One decade later, that future has arrived. I tried my first Kernza pancakes in September 2018 at a dusty barn barn breakfast at The Land Institute’s annual Prairie Festival. Though the slightly less sweet cakes are perhaps a more mealy cousin to the traditional fluffy counterpart, the result is nutty, wholesome, and delicious. 

Kernza flour is not yet widely available on supermarket shelves. But climate-conscious snackers can still find the grain used throughout the country: Long Root Pale Ale at retailers in California, Colorado, and the Pacific Northwest, a sweet treat at the Birchwood Cafe in Minneapolis, Minnesota, and pasta at Dumpling and Strand vendors around the Twin Cities.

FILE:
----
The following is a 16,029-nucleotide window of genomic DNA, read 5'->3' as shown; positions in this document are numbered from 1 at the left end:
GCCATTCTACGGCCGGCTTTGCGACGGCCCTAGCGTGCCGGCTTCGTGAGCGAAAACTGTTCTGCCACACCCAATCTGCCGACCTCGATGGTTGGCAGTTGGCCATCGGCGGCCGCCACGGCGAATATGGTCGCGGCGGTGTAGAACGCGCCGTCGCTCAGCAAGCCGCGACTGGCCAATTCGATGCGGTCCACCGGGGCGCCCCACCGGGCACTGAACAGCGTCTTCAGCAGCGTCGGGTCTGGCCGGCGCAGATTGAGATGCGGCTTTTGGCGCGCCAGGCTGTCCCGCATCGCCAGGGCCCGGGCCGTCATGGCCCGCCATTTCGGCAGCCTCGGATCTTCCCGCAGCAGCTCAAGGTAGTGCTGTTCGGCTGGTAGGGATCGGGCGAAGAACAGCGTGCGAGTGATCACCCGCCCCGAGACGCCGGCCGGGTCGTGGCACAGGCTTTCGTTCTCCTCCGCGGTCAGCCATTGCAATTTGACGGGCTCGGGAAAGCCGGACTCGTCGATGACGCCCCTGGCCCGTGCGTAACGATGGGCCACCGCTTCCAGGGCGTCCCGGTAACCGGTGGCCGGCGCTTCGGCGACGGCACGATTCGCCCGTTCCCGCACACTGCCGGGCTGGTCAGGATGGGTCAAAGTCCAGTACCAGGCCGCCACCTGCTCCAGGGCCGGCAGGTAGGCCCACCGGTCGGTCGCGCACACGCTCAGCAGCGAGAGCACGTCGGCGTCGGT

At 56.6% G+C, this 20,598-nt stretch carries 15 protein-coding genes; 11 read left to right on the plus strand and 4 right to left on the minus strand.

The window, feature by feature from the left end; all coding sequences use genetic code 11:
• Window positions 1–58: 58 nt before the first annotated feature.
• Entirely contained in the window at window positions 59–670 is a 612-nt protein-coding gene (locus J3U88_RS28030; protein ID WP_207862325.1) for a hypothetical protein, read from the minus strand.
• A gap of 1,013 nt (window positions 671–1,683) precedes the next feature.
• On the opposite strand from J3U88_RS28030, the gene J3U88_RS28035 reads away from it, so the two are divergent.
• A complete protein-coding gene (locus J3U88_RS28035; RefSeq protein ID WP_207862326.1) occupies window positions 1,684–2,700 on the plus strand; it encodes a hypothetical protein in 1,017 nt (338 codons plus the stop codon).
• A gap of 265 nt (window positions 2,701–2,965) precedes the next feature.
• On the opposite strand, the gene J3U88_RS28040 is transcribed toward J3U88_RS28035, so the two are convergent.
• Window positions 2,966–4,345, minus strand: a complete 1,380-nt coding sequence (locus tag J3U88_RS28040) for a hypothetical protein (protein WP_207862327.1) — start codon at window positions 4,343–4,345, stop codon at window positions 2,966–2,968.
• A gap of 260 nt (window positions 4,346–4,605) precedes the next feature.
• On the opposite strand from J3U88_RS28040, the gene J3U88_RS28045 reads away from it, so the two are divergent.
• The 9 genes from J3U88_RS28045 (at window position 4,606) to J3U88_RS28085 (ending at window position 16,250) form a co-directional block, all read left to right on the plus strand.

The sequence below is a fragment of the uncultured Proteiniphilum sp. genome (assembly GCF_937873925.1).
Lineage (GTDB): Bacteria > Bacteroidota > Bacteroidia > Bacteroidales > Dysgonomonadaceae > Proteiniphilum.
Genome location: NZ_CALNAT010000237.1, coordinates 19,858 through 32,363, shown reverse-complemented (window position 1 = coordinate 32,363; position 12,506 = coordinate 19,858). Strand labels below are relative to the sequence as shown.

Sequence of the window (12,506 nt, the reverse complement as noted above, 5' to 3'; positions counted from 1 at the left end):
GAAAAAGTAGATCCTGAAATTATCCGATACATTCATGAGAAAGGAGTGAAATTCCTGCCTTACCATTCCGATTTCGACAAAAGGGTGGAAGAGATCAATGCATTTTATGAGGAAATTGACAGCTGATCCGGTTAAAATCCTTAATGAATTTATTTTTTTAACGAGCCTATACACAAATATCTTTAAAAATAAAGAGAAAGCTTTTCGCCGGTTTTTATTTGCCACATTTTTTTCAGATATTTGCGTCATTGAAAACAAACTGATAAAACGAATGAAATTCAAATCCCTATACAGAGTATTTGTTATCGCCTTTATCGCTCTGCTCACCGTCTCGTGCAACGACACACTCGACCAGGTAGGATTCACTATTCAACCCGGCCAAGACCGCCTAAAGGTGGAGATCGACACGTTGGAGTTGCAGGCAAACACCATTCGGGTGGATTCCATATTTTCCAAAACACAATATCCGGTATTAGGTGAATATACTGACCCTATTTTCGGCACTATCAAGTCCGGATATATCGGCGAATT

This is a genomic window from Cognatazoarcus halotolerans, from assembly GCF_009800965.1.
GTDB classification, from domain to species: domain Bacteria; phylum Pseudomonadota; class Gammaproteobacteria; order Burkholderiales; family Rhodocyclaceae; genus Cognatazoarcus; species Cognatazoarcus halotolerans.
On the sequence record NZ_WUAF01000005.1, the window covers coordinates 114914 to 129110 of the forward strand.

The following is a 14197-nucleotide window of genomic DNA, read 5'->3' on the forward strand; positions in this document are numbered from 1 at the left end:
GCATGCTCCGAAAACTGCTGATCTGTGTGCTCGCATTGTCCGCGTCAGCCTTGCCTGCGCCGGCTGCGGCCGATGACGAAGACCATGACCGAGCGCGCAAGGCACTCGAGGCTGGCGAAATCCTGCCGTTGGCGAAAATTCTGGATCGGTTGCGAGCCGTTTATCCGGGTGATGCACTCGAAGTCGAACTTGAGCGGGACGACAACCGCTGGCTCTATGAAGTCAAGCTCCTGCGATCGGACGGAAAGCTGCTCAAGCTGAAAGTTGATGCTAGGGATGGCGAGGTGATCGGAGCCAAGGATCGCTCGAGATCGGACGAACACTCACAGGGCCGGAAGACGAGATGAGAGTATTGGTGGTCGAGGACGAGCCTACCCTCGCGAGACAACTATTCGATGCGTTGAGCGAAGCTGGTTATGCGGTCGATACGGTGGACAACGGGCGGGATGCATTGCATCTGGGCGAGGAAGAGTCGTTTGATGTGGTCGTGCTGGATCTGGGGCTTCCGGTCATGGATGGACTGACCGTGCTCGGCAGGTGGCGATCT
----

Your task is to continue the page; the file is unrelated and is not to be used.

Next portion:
There’s still plenty of work to do to fully overtake the annual grain market. But as TLI founder Wes Jackson says, “If your life's work can be accomplished in your lifetime, you're not thinking big enough.” 🌾


Photo: MoonPie

A Balanced Diet Since 1917

I’ve had a life-long affair with marshmallows. I like Peeps and s’mores and I can’t resist Snoballs. But nothing even approaches the glory of the MoonPie.

Marshmallow cookies span the globe. In Australia, there’s the Chocolate Royal. In Canada, they enjoy the Whippet. South Korea makes the Choco Pie. They’re all copies of the original American MoonPie from Tennessee, created circa 1917.

It’s not a Mallomar or a wagon wheel. A MoonPie is its own species of cookie: two soft, round grahams, a marshmallow middle, and a thin chocolate coating. Take the word cookie liberally. The texture is soft on soft. The MoonPie is more of a graham sponge with a chewy dryness that crumbles in your mouth and on to your front seat of your car.